What clinical and laboratory parameters determine significant intra abdominal pathology for patients assessed in hospital with acute abdominal pain?

Abbas, Saleh M, Smithers, Troy and Truter, Etienne 2007, What clinical and laboratory parameters determine significant intra abdominal pathology for patients assessed in hospital with acute abdominal pain?, World journal of emergency surgery, vol. 2, pp. 1-4, doi: 10.1186/1749-7922-2-26.

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Title What clinical and laboratory parameters determine significant intra abdominal pathology for patients assessed in hospital with acute abdominal pain?
Author(s) Abbas, Saleh MORCID iD for Abbas, Saleh M orcid.org/0000-0002-9039-9603
Smithers, Troy
Truter, Etienne
Journal name World journal of emergency surgery
Volume number 2
Article ID 26
Start page 1
End page 4
Total pages 4
Publisher BioMed Central
Place of publication London, Eng.
Publication date 2007
ISSN 1749-7922
Keyword(s) Abdominal Pain
Appendicitis
Acute Appendicitis
White Cell Count
Pelvic Inflammatory Disease
Summary Background: Abdominal pain is a common cause for emergency admission. While some patients have serious abdominal pathology, a significant group of those patients have no specific cause for the pain. This study was conducted to identify those who have non-specific abdominal pain who can be either admitted short term for observation or reassured and discharged for outpatient management. Patients and methods: A prospective documentation of clinical and laboratory data was obtained on a consecutive cohort of 286 patients who were admitted to a surgical unit over a nine month period with symptoms of abdominal pain regarded severe enough for full assessment in the casualty department and admission to a surgical ward. The patients were followed until a definite diagnosis was made or the patient's condition and abdominal pain improved and the patient discharged. The hospital where the study took place is a small peripheral general hospital draining a population of 120,000 people in a rural area in New Zealand. Results: There were 286 admissions to the emergency department. Logistic regression multivariate statistical analysis showed that guarding raised white cells count, tachycardia and vomiting were the only variables associated with significant pathology. Conclusion: Patients with no vomiting, no guarding, who have normal pulse rates and normal white cell counts are unlikely to have significant pathology requiring further active intervention either medical or surgical.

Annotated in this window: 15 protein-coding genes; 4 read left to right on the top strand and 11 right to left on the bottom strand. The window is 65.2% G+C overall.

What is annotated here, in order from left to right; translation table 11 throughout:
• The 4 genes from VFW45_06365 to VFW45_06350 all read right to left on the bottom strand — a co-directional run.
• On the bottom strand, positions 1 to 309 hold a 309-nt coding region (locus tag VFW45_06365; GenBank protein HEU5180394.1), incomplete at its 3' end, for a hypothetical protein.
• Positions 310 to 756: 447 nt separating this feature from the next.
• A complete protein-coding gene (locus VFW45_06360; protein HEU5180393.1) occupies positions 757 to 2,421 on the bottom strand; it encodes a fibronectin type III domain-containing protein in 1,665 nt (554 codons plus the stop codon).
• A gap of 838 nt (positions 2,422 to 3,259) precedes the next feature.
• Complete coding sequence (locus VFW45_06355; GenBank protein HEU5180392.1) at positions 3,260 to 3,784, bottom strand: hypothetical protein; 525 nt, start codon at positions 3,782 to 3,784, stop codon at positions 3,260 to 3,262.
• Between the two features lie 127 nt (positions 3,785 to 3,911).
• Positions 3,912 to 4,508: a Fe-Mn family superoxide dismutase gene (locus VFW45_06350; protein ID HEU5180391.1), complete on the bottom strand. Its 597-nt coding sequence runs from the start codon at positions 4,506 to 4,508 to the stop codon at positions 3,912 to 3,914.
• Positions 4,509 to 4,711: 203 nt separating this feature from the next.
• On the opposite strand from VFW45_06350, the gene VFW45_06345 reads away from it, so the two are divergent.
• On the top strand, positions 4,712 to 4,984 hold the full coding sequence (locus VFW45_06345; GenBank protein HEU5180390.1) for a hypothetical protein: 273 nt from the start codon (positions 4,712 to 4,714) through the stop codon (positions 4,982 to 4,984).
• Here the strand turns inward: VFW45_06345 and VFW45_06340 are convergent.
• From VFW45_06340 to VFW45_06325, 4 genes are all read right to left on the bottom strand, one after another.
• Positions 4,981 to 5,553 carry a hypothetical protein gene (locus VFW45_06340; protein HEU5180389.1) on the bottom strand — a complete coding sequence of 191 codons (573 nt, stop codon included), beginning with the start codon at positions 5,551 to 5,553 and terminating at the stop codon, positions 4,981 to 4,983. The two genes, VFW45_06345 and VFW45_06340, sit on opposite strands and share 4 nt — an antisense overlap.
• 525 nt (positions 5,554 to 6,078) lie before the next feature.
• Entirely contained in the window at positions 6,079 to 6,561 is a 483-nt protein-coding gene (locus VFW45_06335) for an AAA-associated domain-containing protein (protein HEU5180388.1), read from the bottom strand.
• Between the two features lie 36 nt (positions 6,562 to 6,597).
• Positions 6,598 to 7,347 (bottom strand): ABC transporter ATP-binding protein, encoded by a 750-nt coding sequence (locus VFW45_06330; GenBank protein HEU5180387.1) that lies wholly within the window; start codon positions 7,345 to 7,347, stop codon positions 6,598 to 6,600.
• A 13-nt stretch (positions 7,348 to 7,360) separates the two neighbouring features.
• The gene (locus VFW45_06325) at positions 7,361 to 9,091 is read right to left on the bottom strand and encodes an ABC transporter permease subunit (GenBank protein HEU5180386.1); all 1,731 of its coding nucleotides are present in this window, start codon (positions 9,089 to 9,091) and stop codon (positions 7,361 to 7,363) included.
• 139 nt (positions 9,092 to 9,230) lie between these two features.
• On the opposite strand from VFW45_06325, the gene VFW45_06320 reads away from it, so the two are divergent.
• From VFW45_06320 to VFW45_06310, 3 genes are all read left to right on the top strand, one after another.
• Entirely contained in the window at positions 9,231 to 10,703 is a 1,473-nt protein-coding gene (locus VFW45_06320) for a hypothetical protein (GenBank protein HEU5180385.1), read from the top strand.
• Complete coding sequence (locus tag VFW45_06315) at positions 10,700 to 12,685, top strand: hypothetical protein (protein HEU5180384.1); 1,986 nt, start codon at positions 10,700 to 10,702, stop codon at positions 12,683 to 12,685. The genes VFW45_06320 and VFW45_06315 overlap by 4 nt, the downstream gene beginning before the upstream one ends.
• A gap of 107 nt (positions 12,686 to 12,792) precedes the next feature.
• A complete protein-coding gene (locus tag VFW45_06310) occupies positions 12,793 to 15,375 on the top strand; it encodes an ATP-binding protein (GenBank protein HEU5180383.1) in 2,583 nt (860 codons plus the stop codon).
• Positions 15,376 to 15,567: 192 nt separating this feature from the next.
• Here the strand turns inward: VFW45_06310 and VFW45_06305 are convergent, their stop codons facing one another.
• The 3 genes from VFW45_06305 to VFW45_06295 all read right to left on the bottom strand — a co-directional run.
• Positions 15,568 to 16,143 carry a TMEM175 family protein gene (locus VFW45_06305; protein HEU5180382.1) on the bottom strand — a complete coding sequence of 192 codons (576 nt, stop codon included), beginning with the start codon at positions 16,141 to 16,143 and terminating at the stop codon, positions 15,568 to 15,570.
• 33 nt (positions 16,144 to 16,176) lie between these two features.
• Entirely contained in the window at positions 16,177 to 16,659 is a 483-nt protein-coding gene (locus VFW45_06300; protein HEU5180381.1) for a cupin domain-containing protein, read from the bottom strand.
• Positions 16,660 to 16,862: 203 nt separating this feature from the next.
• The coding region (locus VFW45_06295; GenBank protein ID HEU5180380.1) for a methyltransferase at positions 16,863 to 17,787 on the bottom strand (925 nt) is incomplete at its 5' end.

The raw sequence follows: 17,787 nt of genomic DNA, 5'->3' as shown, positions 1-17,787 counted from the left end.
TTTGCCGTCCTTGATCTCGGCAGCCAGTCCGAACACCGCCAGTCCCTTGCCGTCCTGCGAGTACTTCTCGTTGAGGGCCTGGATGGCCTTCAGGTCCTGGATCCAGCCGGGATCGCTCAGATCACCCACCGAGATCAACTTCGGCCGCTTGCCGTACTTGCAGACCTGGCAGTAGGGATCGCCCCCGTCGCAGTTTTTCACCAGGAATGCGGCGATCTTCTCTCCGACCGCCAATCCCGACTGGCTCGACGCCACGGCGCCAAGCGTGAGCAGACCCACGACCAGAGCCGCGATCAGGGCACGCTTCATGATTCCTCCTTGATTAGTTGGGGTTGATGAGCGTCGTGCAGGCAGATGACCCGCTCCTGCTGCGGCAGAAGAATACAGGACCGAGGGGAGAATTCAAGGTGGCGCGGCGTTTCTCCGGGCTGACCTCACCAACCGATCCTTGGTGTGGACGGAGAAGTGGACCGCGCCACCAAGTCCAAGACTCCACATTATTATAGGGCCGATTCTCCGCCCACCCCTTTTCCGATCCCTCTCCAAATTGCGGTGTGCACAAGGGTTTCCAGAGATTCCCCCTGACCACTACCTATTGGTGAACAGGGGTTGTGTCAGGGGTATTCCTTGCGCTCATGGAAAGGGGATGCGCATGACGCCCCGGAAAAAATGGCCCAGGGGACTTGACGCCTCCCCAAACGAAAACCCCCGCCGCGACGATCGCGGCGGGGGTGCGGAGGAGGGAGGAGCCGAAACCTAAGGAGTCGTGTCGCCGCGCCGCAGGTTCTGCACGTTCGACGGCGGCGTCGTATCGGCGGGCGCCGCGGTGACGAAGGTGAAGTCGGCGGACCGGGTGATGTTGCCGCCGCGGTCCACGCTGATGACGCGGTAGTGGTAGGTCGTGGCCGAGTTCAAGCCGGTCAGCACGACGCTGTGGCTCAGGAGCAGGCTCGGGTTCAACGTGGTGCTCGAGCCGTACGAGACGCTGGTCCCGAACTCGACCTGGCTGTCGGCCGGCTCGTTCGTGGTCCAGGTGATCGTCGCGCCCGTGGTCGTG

Language eng
DOI 10.1186/1749-7922-2-26
Indigenous content off
HERDC Research category C1.1 Refereed article in a scholarly journal
Copyright notice ©2007, Abbas et al.
Persistent URL http://hdl.handle.net/10536/DRO/DU:30126127

Document type: Journal Article
Collections: Faculty of Health
School of Medicine
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